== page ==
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The labiodental fricatives /f/ and /v/

The voiceless labiodental fricatives of Afrikaans are /f/, and its voiced counterpart/v/. They share the features -Sonorant, +Anterior, -Coronal, +Continuant . /v/turns voiceless in word-final position , due to to the phonological process of final devoicing (See also (Le Roux and Pienaar 1927)(Van Wyk 1977)

[+] Phonological analysis of /f/

Phonotactic behaviour
As a prototypical voiceless alveolar, /f/ can occur as a singleton consonant in onset position (1)(a), or as first member of a cluster of two or three initial consonants, such as in (1)(b) - (1)(c):

Example 1

a. fiets bicycle ; volk nation
b. fluit wistle ; vrede peace

Note that /f/ is spelt as either "f" or "v". In the case of (2)(b) the second consonant position is occupied by one of the two anterior sonorant nonnasal (liquid) consonants /r/, l/.

Simple codas (2)(a) and complex codas (2)(b), are commonly found in Afrikaans:

Example 2

a. kalief caliph
b. elf fairy

Except for /l/, in (2)(b), /r/ is also common as preceding consonant, less so the nasal /m/ in limflymph, , nimfnymphand triomftriumph - the only three existing Afrikaans examples.

Finally, /f/ regularly appears intervocalically, as in (3):

Example 3

a. tafel table ; buffel buffalo ; twyfel doubt
[+] Phonological analysis of /v/

Phonotactic behaviour
As a voiced fricative, /v/ can occur as a singleton onset consonant as in (4)(a), and in (4)(b) as first member of a cluster, in combination with the liquid consonants /l/ and /r/. Furthermore, /v/ can occur in simple and complex codas underlyingly, such as in (4). /v/ neutralizes to [f] in word-final position because of final devoicing. In Afrikaans quite a number of labiodentals in final position may be underlyingly voiced, as can be seen in the plural form -we in words such as boef ('villain') or skaaf ('charf') (alternating with boewe and skawe), or in derived adjectives laf ('silly') or lief ('lovely') (alternating with lawwe and liewe). The onset consonant is therefore always phonetically a voiced labiodental fricative; word-finally an underlying /v/ surfaces as a voiceless [f], resulting from final devoicing.

Example 4

a. wolk cloud
b. vrees fear ; vlees flesh

Simple codas (5)(a) and complex codas (5)(b), are commonly found in Afrikaans:

Example 5

a. laf silly
b. kolf bat ; korf hive

As first member of the final cluster in (5)(b), only the liquid consonants /l/ and /r/ are allowed, which is a mirror image of cases like (5)(b). In a few words like triomftriumph (see above) C1 may be /m/.

[+] Alternation of /f/ and /v/
Example 6

a. oewer table ; stowwe substances ;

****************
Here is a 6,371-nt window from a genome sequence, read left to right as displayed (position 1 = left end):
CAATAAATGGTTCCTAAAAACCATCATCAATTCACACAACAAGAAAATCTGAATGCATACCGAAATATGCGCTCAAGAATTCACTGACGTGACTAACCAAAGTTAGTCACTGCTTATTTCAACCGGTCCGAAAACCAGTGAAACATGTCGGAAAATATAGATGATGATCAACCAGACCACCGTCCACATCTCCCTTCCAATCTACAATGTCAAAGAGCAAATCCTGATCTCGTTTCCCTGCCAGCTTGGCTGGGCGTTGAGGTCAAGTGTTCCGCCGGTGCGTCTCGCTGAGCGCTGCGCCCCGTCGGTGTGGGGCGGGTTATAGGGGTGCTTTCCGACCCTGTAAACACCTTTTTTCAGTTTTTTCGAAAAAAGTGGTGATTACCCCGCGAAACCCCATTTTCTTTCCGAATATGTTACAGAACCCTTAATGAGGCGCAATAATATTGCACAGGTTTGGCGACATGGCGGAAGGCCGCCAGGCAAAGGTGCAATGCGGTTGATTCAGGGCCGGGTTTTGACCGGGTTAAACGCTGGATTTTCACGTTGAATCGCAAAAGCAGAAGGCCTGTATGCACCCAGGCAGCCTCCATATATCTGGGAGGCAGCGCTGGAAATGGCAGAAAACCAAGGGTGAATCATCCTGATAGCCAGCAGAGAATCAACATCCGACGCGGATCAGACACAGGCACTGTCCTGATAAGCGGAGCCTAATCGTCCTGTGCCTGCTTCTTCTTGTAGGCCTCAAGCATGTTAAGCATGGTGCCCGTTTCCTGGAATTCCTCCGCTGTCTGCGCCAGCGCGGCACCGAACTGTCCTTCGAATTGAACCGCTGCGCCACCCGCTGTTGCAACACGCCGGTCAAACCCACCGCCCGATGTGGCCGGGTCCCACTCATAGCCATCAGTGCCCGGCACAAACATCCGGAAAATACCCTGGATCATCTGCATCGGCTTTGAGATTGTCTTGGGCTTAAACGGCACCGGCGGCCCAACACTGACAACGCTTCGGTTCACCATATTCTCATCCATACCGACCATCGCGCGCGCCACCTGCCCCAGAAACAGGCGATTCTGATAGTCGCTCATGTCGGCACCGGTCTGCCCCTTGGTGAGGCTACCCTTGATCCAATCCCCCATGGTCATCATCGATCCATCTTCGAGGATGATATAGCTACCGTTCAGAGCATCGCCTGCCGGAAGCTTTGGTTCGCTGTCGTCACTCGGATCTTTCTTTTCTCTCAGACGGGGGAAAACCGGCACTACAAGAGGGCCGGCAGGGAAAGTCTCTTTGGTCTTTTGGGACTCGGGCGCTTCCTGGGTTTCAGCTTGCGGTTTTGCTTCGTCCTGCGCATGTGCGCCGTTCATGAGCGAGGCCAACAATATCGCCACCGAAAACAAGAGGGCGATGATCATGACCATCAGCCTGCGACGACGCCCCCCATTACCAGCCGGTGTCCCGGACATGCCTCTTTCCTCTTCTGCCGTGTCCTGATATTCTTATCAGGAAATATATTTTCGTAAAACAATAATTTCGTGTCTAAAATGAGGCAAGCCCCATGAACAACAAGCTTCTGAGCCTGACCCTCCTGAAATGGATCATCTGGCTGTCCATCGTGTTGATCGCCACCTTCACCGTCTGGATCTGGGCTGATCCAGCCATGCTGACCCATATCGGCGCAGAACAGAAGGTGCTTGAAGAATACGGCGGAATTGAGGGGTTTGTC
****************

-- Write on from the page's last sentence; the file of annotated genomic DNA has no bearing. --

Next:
b. klawer clover ; stowe stoves ; duiwel devil

/v/ is clearly the voiced counterpart of /f/. Voicing assimilation of the latter segment yields [v]. Note that voiced fricatives, unlike in Dutch, also may trigger such assimilation, as in (7)(b):

Example 7

a. af+dra ɑ /fd/ ra; ɑ [vd] ra deliver
b. afweeg ɑ /fv/ eeg ɑ [v] consider

Note that in (7)(b) [vv] could be a geminate voiced fricative resulting from identical consonant amalgamation , that could in its turn shorten via degemination, especially in fast speech, to single [v].

[+] Articulatory information

Afrikaans /f/ is a voiceless and /v/ a voicedlabiodentalfricative. There is light contact between the inside of the lower lip and the upper front teeth, at a point somewhat more retracted than that in English (MacKAy 1987)(Kent 1992)(Rietveld 1997)

speech sounds produced at a labiodental place of articulation, i.e. by a constriction between the upper teeth and the lower lip.

consonant involving turbulent airflow through a narrow channel produced by the close approximation of the active and passive articulators. See
Figure 1

[click image to enlarge]

[+] Acoustic information

Sound waves (upper window) and spectrogram (lower window) of the nonsense words fafafaf and vavavav.

Table 1
Sound Sound waves and spectrogram
[click image to enlarge]

Figure 2: Sound wave forms (upper window) and spectrograms (lower window) of the voiceless labiodental fricative /f/ (in the nonsense word fafafaf) and the voiced labiodental fricative /v/ (in the nonsense word vavavav).

  1. The vowel of the second syllable of both fafafaf ([fɑ'fafɑf]) and vavavav ([vɑ'vavɑf]) are long [a] , the rest of the vowels are all short [ɑ].
  2. /f/ and /v/ are members of the nonstrident group of fricatives (/s/ and /z/ are stridentsibilants). This group of fricatives is generally characterised by low relative energy and thus have less energy than stridents. This difference is usually visible in their spectrograms, and more clearly in LPC spectra (SEE (Kent 1992)).
  3. Compared to the strident fricative /s/ every voiceless /f/ segment in fafafaf is characterised by notable overall diffuse low frequency energy in the spectrograms in Window A, indicated with blue rectangles. Less energy is visible in the wave forms of Window A, though the aperiodic nature of these voiceless fricatives is more salient in the associated wave forms of Window A.
  4. The voiced consonants of [v] in [vɑ'vavɑf] show far less relative noise energy than [f], also in [fɑ'fafɑf]. The overall weak presence of energy in /v/ (and also in /f/) is characteristic of all nonstrident fricatives.
  5. Voicedness of [v] is furthermore to be seen in the periodic striations of Window A, as well as in the quasiperiodic modulation of the noise by glottal pulses in the bars at the bottom of Window B, similar to those created for the voiced stop [b] (SEE ) and in [b] .

  • Hoekstra, Eric2000Grammaticale functies van -E en -EN in het Westfries en het Fries en taalcontactgestuurde veranderingenTaal en Tongval52136-149
  • Rietveld, Antonius C.M. & Heuven, Vincent J. van1997Algemene FonetiekUitgeverij Coutinho
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